Evan's dad moves them to the small lake Minnesota town where he grew up. Evan and his dad have moved many times since Evan's mother died, but he has never been to this place. Constantly moving has caused Evan to not form close relationships (with friends or lovers), so he is reluctant to befriend any of the other lake kids. He avoids doing things that bring back memories of his beating (like the shower). He also hesitates to hook up with any girl although the desire is there. It is particularly tricky with Baker who is dating a large athletic guy who could easily pummel Evan if he is not careful.

This book could have fallen into a typical story arc of Evan meeting the right girl and learning to trust in himself and others again. But life is not that easy. There are many issues being addressed in this story. For one, Evan's dad is acting differently. He is more casual and open and seems interested in the married woman next door. Two, the specter of Evan's uncle is never far away. Evan explores an off-limits island and finds things that bring him closer to an uncle who has just disappeared.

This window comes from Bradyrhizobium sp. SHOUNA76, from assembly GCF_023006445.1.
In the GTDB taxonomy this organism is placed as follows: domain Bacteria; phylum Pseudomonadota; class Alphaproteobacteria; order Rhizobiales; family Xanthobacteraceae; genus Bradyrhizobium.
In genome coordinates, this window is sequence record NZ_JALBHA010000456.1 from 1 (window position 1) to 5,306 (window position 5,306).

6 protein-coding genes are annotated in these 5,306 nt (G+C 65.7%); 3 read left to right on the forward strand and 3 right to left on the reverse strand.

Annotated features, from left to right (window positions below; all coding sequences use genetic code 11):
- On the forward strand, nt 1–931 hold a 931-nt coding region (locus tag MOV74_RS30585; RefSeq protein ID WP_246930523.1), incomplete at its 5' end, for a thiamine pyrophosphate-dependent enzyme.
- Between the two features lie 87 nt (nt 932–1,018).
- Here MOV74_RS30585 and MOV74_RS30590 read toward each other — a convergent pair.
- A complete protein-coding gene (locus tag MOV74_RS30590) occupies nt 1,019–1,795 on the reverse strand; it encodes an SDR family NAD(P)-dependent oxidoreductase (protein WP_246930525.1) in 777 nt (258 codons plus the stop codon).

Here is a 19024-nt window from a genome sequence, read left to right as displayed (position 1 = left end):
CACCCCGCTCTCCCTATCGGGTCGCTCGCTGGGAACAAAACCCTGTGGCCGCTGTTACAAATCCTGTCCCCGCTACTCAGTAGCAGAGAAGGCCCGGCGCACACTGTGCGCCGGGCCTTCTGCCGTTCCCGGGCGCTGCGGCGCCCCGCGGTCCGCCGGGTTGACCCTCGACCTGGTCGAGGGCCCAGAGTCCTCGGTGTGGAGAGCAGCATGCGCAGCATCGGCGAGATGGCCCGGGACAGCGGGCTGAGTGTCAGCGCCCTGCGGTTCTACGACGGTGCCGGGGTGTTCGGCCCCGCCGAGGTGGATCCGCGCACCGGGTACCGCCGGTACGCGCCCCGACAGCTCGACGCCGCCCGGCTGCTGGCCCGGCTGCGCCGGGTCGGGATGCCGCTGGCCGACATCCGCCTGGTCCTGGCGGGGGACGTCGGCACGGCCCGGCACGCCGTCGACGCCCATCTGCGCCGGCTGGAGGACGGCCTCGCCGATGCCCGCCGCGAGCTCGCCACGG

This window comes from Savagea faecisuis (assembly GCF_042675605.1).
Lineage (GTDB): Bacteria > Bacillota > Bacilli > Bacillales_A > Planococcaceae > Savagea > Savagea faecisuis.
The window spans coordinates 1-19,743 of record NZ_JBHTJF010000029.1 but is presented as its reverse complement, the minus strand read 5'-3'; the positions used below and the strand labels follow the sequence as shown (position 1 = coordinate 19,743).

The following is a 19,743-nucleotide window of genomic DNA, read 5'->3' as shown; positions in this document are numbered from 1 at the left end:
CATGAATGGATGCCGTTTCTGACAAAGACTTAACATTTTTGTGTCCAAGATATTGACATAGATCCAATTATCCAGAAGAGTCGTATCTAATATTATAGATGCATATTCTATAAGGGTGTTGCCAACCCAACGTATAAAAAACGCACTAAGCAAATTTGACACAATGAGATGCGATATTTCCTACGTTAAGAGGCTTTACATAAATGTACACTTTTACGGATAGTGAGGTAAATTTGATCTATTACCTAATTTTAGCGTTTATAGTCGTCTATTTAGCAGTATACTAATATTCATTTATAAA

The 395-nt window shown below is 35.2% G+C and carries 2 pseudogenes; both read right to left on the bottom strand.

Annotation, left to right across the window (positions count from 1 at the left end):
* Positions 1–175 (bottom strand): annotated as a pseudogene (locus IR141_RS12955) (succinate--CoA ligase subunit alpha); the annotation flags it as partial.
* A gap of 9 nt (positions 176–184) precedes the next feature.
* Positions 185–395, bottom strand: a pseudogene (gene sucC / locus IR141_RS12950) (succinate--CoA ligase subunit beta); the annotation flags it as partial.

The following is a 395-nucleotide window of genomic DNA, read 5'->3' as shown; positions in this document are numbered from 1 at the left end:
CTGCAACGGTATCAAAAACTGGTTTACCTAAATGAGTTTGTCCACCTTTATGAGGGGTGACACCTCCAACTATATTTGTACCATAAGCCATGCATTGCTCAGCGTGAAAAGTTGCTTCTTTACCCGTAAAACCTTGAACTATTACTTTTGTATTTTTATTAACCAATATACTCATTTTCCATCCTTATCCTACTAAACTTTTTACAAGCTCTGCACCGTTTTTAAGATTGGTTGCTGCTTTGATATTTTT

It's an amazing, complex story that does not tie up solutions to life's problems in neat little boxes.

For more info about this book, check out the Evergreen library catalog and the author's author's site.

Wednesday, December 4, 2013

Invasion by Walter Dean Myers

War is hell. It's a cliche, but it is so true. Walter Dean Myers holds nothing back in his depiction of the horrors of combat: the terror, the exhaustion, the hunger, the death, the blood, the dirt, the explosions. Imagine living a life where you could be killed any minute of every day; a life where you are talking to a buddy one minute and seeing him laying on the ground bleeding from a hole in his chest the next; a life where your fate is in the hands of leaders who sometimes seem as confused as you.

During World War II, Josiah Wedgewood (aka Woody) of Richmand, Virginia, lands on the beach with his platoon at Normandy and moves across France fighting the Germans. We are with Woody as he thinks about a girl at home; as he talks with fellow soldiers; as he sees friends die. Like Myers' other war stories, this on has no real plot; it is just the daily existence of soldiers in the middle of a war. There are only brief appearances of African American soldiers underlining the segregation that existed at the time in the armed forces.

This story is loosely connected to Myer's other books Fallen Angels and Sunrise Over Fallujah. Family members from three generations end up fighting in three different wars: in Europe, in Vietnam and in Iraq. How many generations must go to war? The futility of it all is part of Myer's point.

For more info, check out the Evergreen Library catalog and the author's site.